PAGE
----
The Olympics’ Long History of Bid Corruption
The City of Calgary has spent approximately $6 million on an Olympic bid so far. Unless things change, it’s quite likely that another $24 million will be spent pursuing an Olympic bid (including provincial and federal money).
Now consider this. Since the City of Calgary began exploring a bid (2016), multiple stories about allegations of bribery have emerged concerning the selection of the Pyeongchang Olympics (2018), Rio de Janeiro Olympics (2016) and Tokyo Olympics (2020).
If we go back even further, we find even more stories about Olympic officials being bribed to vote for certain countries. From paying for an Olympic official’s child’s tuition to plastic surgery and prostitutes – allegations and evidence of Olympic bribes and outlandish gifts are abundant.
Proponents need to consider this: Calgary could spend $30 million and have the “best” Olympic bid in the world, but we could still lose if another country bribes Olympic officials to vote for their bid.
Needless to say, the bid process is still fundamentally broken.
STORIES SINCE CALGARY BEGAN EXPLORING A BID:
- Tokyo (2020): The Guardian reported that the Tokyo Olympic bid team transferred over $2.6 million to the son of an IOC member just prior to and after Tokyo was selected. Click here or here to read more.
- Pyeongchang (2018): According to Reuters, a South Korean news outlet (Broadcaster SBS) has reported that the government is investigating a corruption scandal involving South Korea’s former President, tech giant Samsung and efforts to secure votes for Pyeongchang’s Olympic bid – click here.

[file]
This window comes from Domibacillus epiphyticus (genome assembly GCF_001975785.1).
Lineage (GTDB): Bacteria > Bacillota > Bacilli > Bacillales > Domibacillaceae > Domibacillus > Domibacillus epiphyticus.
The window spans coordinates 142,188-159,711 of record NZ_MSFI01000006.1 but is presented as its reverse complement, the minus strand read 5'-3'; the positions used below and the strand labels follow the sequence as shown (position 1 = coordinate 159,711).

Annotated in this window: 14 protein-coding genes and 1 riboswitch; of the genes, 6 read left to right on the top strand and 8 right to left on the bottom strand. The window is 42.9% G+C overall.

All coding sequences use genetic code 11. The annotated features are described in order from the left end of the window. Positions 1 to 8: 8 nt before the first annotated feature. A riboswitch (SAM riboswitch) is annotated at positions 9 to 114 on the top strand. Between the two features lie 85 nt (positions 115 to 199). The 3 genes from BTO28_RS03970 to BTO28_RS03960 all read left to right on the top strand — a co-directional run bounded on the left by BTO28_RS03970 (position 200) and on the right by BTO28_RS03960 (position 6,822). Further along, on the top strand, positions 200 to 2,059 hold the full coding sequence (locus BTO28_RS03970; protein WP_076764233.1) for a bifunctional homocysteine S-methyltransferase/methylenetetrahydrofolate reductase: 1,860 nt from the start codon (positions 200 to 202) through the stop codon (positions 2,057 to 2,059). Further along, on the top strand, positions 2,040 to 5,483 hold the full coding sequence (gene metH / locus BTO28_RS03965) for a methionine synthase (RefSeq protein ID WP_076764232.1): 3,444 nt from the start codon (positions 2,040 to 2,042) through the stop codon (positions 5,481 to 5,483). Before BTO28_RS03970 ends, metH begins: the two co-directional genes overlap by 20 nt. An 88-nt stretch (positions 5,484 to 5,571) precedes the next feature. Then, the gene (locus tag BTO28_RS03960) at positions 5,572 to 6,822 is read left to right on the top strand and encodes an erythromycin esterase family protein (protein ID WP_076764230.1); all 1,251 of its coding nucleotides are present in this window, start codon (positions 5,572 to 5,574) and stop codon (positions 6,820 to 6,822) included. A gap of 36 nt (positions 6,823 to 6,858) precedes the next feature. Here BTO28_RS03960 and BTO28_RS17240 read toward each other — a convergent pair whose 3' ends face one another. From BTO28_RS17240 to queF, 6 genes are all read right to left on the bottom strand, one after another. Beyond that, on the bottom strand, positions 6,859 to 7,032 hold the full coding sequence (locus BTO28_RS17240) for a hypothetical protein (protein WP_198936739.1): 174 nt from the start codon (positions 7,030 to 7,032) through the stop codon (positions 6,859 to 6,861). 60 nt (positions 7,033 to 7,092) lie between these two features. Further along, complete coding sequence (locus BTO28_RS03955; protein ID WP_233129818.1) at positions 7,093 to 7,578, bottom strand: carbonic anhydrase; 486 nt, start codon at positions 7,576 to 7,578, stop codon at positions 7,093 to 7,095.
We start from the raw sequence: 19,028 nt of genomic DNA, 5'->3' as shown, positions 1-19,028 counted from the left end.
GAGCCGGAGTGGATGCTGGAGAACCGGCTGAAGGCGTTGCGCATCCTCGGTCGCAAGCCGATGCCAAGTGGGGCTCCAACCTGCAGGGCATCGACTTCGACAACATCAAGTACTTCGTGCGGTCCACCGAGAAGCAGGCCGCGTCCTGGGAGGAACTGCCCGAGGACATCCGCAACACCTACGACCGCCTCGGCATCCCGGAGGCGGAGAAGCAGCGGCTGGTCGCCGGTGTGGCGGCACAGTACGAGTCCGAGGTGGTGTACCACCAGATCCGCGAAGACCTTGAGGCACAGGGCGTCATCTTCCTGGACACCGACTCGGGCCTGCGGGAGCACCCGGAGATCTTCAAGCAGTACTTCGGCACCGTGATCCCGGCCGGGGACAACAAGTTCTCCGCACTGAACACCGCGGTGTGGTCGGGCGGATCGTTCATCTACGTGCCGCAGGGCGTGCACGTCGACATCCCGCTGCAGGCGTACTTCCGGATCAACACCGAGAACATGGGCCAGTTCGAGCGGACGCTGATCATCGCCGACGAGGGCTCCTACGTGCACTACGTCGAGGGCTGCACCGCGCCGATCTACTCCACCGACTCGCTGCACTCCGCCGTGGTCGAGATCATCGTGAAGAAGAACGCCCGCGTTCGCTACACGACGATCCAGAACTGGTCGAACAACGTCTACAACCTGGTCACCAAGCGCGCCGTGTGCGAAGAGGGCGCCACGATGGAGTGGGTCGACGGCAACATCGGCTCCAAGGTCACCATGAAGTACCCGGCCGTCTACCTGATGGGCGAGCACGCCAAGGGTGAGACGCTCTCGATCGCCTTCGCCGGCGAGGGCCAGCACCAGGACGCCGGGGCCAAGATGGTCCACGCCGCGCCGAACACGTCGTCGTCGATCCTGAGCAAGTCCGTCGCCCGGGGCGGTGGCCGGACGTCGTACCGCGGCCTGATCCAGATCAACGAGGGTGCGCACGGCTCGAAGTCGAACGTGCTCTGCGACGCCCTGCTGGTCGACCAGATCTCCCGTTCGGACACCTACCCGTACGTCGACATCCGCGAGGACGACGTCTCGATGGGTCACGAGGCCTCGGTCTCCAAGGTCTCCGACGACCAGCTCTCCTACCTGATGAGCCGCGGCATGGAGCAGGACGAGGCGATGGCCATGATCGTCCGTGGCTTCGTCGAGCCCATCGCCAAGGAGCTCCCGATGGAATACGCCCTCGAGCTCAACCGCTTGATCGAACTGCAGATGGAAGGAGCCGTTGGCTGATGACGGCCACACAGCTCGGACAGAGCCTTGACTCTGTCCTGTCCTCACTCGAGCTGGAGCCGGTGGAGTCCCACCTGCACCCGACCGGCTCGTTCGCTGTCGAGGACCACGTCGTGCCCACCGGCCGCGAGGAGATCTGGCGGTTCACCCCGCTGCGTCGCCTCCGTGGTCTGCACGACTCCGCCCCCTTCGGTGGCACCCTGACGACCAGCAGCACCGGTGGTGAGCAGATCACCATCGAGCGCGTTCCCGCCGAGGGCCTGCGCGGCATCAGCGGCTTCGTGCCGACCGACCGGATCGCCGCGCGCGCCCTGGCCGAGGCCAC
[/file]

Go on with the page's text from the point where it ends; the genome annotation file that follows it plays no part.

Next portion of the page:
- Rio de Janeiro (2016): Brazil’s former Olympic head was arrested amid claims he was a key figure in a bribery scandal to secure the Olympics for Rio. He allegedly had 16 gold bars (worth over $2 million) in a Swiss bank account – click here.
STORIES FROM PREVIOUS BID PROCESSES:
- London (2012): According to The Guardian, London had to “withdraw a £15 million package of financial 'incentives' which the International Olympic Committee claimed came dangerously close to bribery.” During that same bid process, a Bulgarian IOC member was banned after he told undercover BBC reporters that he might be willing to take a bribe to vote for London.
- Salt Lake City (2002): The gifts and bribes given to IOC members by the Salt Lake City team are staggering. Consider this quote from the American Journal Review: “Salt Lake Olympic officials gave IOC members free credit cards when they came to town, spent $19,991 to take three IOC couples to the 1995 Super Bowl, loaned one member $30,000 to help a friend and paid for plastic surgery to remove the bags under the eyes of an IOC member--and that's just a taste of the largesse Salt Lake doled out.”
And consider this quote from Vanity Fair:
- “The Salt Lake City 2002 committee bought a violin for one member, gave $320,000 to another, and obtained immense amounts of Viagra for two more. Salt Lake City also paid $17,000 worth of tuition bills at the University of Southern Mississippi for the son of a Sudanese general, Zein El Abdin M.A. Abdel Gadir, an I.O.C. member, and sent a $1,000-a-month stipend to a bank account in London for the general’s daughter—who does not exist but whose name appears to be an abbreviation of the general’s own.”